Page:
Magnetic gears offer substantial advantages compared to mechanical gears such as reduced maintenance, improved reliability, minimum acoustic noise and inherent overload protection. Furthermore, magnetic gears can have comparable or better performances than their mechanical counterpart. Physical and hermetic isolation between input and output shafts are also specific to such contactless torque transmission devices.
Then, the idea of having a magnetic gear and an electrical machine as a single electromechanical device naturally came. The 'pseudo' direct drive (PDD) term has then been employed to describe this device where high-torque, low-speed applications have been considered.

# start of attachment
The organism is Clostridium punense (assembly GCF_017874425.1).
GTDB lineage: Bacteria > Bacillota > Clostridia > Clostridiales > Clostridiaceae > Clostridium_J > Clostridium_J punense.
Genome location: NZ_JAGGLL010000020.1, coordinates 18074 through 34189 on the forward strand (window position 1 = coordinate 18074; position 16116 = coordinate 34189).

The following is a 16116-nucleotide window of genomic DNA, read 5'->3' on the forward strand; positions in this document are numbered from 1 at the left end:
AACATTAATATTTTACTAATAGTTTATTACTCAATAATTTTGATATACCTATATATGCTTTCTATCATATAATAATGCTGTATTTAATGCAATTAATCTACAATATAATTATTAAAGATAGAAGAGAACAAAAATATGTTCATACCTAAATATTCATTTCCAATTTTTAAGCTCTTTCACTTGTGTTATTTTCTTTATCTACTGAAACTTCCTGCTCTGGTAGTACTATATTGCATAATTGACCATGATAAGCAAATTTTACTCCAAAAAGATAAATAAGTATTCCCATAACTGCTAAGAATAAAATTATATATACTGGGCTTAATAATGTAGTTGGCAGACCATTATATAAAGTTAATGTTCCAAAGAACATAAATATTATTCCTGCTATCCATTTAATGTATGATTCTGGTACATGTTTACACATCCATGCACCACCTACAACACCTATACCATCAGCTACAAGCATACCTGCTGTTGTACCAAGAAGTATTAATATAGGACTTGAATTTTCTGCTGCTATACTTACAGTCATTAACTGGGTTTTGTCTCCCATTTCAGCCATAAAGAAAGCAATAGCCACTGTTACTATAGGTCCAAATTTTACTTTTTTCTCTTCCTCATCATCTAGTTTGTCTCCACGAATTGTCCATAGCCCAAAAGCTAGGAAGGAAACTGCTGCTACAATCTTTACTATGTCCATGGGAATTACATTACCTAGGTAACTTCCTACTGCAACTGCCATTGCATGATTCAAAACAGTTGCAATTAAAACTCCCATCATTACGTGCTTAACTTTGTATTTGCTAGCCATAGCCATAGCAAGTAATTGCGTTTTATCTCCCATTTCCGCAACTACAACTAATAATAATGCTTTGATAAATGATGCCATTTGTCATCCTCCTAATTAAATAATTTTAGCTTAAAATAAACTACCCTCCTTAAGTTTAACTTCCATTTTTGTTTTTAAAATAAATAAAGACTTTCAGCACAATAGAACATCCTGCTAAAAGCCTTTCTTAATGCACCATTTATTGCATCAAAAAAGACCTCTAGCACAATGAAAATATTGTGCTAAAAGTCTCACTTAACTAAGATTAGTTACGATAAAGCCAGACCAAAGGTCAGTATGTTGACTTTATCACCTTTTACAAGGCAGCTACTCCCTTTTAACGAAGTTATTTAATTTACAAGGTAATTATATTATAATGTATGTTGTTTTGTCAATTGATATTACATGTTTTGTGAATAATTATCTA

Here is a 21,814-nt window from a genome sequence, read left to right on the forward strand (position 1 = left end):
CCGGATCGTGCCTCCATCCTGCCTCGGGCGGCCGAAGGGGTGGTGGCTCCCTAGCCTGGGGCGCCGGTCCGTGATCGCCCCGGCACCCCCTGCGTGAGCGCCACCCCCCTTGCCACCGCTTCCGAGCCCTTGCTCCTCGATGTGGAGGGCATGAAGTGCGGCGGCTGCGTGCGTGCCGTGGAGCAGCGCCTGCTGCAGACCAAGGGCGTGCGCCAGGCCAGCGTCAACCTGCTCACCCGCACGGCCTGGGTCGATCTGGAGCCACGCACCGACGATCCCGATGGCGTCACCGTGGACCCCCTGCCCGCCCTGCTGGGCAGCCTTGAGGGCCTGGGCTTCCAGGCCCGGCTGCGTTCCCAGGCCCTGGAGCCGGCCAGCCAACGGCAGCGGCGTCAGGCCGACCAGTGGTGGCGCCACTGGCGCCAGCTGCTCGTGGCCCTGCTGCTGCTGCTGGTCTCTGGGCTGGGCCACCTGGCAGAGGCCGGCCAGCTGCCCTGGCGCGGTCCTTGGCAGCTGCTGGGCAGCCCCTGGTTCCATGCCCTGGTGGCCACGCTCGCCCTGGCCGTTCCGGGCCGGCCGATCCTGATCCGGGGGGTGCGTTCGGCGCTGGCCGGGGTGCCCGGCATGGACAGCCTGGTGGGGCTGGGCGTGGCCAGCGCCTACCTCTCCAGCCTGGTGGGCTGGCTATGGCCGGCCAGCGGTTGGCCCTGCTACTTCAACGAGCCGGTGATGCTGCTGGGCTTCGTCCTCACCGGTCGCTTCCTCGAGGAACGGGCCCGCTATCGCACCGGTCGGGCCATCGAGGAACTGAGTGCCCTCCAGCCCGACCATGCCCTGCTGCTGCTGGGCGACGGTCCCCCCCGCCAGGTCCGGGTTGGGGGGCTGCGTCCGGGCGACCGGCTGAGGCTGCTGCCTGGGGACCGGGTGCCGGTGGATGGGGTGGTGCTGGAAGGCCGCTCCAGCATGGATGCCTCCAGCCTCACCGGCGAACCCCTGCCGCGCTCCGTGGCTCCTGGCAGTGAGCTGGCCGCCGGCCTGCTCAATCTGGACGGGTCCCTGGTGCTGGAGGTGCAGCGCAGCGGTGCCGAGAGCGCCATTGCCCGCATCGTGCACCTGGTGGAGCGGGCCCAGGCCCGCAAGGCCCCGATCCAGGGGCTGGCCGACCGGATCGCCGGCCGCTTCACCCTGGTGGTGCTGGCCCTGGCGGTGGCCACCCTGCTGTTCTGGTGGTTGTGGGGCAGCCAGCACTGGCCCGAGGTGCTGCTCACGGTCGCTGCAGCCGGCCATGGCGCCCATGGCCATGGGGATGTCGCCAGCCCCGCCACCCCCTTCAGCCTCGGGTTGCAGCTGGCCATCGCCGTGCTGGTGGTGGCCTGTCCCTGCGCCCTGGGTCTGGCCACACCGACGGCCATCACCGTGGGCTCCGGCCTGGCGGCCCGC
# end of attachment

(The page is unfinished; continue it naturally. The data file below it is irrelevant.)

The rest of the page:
At our best knowledge, there is curiously no papers that deal with the PDD concept in which other electrical machines are used instead of PM ones.
The research proposed here will focus on some areas where induction machines are usually associated to mechanical gearboxes to transmit the torque from a prime mover to the load.
Thus, when a magnetic gear is integrated on the bore of a conventional induction machine, the resulting PDD device could offer significant advantages in high-speed applications (blowers, fans, compressors, pumps, turbines and spindle machines), wind-powered generation,etc.
A magnetic gear may be combined with an induction machine in several ways to achieve the PDD.
Two topologies of Magnetically Geared Induction Machines (MaGIM) will be studied and one structure devoted to high-speed applications will be constructed and tested.
Call for proposal
See other projects for this call